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Student Services: Academic Support

Student Academic Support Services (SASS) is the place to go if you need help succeeding academically. Located in Pope John Paul II Center, Room 210, we provide tutoring, testing services, disability services, and more.

Two students studying the human anatomy

A group of students discussing amongst each other

Test Taking Techniques

Objective and Subjective Tests:

Multiple-Choice Questions: Options consist of one correct answer and several designed to mislead.

True/False Questions: Be careful with multiple negatives. Look at all parts of the question-the entire question must be true for the answer to be true. Qualifiers usually point to true answers, Absolutes usually point to false answers.

Matching Lists: Determine if all pieces are used once and only once. Review both lists first. Work from the shortest list. Match those you are sure of and then use the process of elimination for the rest.

Short-Answer Questions: Most want specific details. Remember key words. Word the answer precisely. Look for agreement clues.

Essay Exams: Follow instructions carefully. Brainstorm and jot down points so that you'll remember them once you start writing. Plan a systematic answer (make an outline). Start with a strong statement and use good transitions. Be complete and concise. Use instructor's key words and phrases. Write neatly.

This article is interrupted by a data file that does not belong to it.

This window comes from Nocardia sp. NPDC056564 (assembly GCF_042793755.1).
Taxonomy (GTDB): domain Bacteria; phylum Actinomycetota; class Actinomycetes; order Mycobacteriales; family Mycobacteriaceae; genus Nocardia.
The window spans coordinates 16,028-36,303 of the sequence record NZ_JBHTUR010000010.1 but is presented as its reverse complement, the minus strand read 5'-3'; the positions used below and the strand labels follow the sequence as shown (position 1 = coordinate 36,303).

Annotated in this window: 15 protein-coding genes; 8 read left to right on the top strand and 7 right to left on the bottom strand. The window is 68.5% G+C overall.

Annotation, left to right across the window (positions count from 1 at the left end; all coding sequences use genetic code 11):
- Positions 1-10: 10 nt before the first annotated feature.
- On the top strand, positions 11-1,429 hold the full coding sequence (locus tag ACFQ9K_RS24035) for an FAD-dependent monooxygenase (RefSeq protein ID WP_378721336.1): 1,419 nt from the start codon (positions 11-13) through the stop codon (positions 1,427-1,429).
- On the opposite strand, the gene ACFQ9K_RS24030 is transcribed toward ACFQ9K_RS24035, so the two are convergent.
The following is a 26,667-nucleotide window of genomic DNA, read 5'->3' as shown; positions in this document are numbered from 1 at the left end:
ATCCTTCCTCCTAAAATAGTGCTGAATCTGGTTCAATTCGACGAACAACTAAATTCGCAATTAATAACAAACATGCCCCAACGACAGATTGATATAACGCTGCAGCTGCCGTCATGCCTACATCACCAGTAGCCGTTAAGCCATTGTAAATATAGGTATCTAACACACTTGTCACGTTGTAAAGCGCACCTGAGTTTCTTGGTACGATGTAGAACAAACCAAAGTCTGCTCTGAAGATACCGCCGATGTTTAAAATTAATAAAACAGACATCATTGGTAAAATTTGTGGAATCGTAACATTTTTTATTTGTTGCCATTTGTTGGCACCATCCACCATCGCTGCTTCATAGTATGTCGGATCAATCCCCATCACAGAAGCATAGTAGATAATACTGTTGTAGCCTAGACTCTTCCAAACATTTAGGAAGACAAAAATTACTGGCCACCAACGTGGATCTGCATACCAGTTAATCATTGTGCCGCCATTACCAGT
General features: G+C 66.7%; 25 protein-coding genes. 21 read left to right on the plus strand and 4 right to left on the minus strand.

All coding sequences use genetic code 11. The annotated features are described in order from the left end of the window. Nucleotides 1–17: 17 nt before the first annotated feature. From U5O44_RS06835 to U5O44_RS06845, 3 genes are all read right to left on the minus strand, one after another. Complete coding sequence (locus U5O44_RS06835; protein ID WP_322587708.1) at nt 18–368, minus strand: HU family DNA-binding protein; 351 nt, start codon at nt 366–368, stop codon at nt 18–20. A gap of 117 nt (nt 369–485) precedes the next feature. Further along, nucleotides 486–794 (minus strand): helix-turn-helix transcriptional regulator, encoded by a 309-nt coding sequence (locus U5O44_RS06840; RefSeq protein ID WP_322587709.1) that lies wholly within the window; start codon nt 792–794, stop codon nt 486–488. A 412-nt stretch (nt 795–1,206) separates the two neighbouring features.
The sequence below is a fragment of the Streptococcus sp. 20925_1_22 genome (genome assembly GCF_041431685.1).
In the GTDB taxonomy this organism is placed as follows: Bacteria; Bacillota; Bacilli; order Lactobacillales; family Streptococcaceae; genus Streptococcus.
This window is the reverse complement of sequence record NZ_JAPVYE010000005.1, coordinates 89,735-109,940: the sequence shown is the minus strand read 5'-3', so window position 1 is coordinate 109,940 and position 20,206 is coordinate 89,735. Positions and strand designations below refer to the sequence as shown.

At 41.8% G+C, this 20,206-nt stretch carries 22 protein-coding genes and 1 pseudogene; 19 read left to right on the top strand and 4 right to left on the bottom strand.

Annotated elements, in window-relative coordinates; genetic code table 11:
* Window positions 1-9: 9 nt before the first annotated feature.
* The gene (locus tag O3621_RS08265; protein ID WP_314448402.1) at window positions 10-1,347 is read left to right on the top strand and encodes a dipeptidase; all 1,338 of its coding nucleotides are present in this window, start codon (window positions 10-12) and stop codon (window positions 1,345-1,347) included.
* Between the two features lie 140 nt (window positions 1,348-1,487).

Math or Science Questions: Determine what information the question gives you and what it asks you to figure out. Draw a picture, if applicable. Pay attention to units. If you can't remember the actual value of a constant, make one up for you will probably get points for understanding the questions even though the answer is wrong.

Mastering Essay Tests

Read test directions carefully, analyze the questions, and plan your answer. Brainstorm what to include then put it into logical order following these guidelines.

Types of Essay Questions and What They are Asking for:

Discuss: write as much as you can

Describe: write so the subject can be visualized

Explain: give reasons and as much info as you can

Compare: make a numbered list

Contrast: discuss differences

Enumerate: make a numbered list

List: make a numbered list

Summarize: briefly state the info

Outline: make a numbered/lettered layout of main ideas and sub-points

Define: give meaning of

Identify: to establish the set of traits by which a thing is recognized or known

Relate: discuss connections between/or among items

Trace: discuss in logical or chronological sequence

Diagram: draw a picture and label its parts

Illustrate: draw a picture and label its parts or give a long example

Interpret: operate and analyze data, then explain results

Justify: discuss good and bad points and conclude that it is good

Prove: discuss good and bad points and conclude that it is good

Criticize: discuss good and bad points and conclude that it is bad